|The era of machine learning is upon us.|
Sunday, 6 May 2018
Academic boycott of new journal over open access
Many months ago, this blogger wrote about ‘Open Science and Open Culture’. I’d like to continue this line of discourse if I may, (having recently emerged from a writing malaise borne out of a seemingly unending job search) with a discussion on academic publishing and open access. Of particular interest is the boycotting of a brand new academic journal entitled “Nature Machine Intelligence”, which is to be launched in January 2019 by publishing giant, Springer Nature.
Nature Machine Intelligence will be an “online-only journal for research and perspectives from the fast-moving fields of artificial intelligence, machine learning and robotics” (quote source here). The fledgling commercial subscription journal has, however, been met with a certain amount of hostility by the academic community. Indeed, 2,816 individuals (at time of writing) have refused to “submit to, review, or edit for this new journal” in a Statement on Nature Machine Intelligence. This move is a signifier of a larger cultural shift that has been growing since the inception of the internet, which seeks to move away from ‘paid-for’ access to research knowledge to an open access model. The objective of this open access model is that anyone with an internet connection might furnish themselves with the latest scientific and academic knowledge and insights.
The traditional system of academic publishing
In order to have a piece of work published by a respected publisher (a must for many academics – ‘publish or die’), academics must usually assign the copyright in their work to the publisher. The publisher then locks the work behind paywalls, charging money to gain access to the research output via subscription payments. This maximalist use of copyright – to limit access to academic knowledge to only those who pay the toll – is what proponents of openness argue hinders development in society. Subscriptions to academic journals will usually only ever be paid by universities and other large institutions or companies and even at that, these large organisations face problems in being able to afford publisher subscription charges: see this famous memo from Harvard, one of the worlds richest and most prestigious universities, for an example of the budget strain that besets many institutions as a result of prohibitive publishing charges. Probably the most galling aspect of the situation is that – despite academic research being funded mostly from the public purse – large swathes of the general public will never be able to access research output and are therefore unable to gain any of the benefits brought about from these tax payer funded investments.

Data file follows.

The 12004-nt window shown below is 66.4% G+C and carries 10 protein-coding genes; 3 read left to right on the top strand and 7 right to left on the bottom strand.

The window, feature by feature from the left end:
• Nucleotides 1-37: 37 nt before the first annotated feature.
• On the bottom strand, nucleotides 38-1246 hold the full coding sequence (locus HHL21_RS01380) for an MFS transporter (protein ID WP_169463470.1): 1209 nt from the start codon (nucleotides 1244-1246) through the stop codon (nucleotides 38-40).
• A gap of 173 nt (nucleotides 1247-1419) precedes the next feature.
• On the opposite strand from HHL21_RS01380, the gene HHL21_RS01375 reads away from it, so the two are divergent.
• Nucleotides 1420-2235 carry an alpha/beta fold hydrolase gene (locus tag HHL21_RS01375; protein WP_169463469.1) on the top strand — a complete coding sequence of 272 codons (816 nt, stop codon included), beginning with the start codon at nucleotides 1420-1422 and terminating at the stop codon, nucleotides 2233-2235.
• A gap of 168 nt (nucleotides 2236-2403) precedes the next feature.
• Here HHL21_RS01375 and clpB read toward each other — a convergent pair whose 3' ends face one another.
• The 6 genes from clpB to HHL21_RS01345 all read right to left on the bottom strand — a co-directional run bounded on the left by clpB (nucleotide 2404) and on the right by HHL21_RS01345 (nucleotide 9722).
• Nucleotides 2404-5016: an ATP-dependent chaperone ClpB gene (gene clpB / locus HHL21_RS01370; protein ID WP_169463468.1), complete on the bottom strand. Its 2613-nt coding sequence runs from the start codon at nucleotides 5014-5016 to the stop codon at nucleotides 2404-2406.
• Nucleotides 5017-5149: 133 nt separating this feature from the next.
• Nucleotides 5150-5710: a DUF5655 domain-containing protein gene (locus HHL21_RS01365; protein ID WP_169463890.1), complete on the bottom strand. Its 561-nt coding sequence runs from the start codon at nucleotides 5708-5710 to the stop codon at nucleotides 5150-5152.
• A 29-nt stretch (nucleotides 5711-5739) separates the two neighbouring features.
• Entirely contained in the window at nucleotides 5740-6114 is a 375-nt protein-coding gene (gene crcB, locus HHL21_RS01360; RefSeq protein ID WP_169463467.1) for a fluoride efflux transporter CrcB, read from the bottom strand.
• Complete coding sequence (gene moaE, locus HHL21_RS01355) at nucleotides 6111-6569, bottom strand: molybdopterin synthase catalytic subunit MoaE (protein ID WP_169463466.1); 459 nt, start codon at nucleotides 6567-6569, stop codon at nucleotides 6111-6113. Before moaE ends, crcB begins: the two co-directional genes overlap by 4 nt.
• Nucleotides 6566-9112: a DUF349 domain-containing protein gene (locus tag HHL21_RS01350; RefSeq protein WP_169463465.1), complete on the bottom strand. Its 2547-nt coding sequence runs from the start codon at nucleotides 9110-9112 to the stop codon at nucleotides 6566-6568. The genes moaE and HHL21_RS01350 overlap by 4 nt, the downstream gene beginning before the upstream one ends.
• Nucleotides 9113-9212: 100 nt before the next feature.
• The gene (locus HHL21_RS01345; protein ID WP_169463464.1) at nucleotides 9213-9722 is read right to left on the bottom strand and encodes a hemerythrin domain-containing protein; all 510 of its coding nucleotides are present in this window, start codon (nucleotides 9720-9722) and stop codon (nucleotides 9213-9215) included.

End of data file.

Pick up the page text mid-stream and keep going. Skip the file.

The push for openness
The driving rationale behind the push for openness is to create a counterpoint to an ‘all rights reserved’ culture. Bestowing property rights in intellectual creations is intended to “promote the progress of science and the useful arts” (Article I, § 8.01.8 of the U.S. Constitution), yet there is a growing pushback within society which posits that the propertisation of all intellectual creations actually hinders the development of science and the arts. Innovation is always built upon that which came before it – everyone is always somehow “standing on the shoulder of giants” after all. However, if standing on the shoulders of giants entails insurmountable difficulties – such as exorbitant licence fees, expensive copyright infringement lawsuits or even a complete inability to gain access to knowledge and research – innovation will likely be stilted. Academic publishing is something that many openness advocates would describe as the archetypal example of innovation being hindered because intellectual creations have been commodified and propertised. For publishers to use copyright as a tool to generate profit from research output that was funded largely by the tax payer presents legitimacy issues for the existence of copyright, as well as the publishing industry.